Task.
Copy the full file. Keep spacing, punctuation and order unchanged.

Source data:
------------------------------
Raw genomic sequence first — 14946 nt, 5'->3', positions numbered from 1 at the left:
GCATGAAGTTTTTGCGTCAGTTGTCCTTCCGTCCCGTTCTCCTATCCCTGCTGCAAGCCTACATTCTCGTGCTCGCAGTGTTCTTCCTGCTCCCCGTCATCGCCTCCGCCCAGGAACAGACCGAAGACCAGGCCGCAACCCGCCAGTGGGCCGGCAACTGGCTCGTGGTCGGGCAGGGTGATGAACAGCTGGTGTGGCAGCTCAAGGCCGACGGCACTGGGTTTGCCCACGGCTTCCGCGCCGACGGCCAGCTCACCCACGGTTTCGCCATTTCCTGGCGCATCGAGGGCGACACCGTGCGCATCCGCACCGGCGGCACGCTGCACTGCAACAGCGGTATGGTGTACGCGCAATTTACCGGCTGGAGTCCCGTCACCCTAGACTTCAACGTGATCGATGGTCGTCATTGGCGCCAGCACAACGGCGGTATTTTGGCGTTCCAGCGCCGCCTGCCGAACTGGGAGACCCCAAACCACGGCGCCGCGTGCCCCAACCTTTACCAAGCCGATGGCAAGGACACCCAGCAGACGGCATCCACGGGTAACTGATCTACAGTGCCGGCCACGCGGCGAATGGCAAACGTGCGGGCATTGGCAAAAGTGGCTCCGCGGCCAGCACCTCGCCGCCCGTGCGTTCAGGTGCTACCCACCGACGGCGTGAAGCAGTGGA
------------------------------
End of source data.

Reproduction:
Raw genomic sequence first — 14946 nt, 5'->3', positions numbered from 1 at the left:
GCATGAAGTTTTTGCGTCAGTTGTCCTTCCGTCCCGTTCTCCTATCCCTGCTGCAAGCCTACATTCTCGTGCTCGCAGTGTTCTTCCTGCTCCCCGTCATCGCCTCCGCCCAGGAACAGACCGAAGACCAGGCCGCAACCCGCCAGTGGGCCGGCAACTGGCTCGTGGTCGGGCAGGGTGATGAACAGCTGGTGTGGCAGCTCAAGGCCGACGGCACTGGGTTTGCCCACGGCTTCCGCGCCGACGGCCAGCTCACCCACGGTTTCGCCATTTCCTGGCGCATCGAGGGCGACACCGTGCGCATCCGCACCGGCGGCACGCTGCACTGCAACAGCGGTATGGTGTACGCGCAATTTACCGGCTGGAGTCCCGTCACCCTAGACTTCAACGTGATCGATGGTCGTCATTGGCGCCAGCACAACGGCGGTATTTTGGCGTTCCAGCGCCGCCTGCCGAACTGGGAGACCCCAAACCACGGCGCCGCGTGCCCCAACCTTTACCAAGCCGATGGCAAGGACACCCAGCAGACGGCATCCACGGGTAACTGATCTACAGTGCCGGCCACGCGGCGAATGGCAAACGTGCGGGCATTGGCAAAAGTGGCTCCGCGGCCAGCACCTCGCCGCCCGTGCGTTCAGGTGCTACCCACCGACGGCGTGAAGCAGTGGA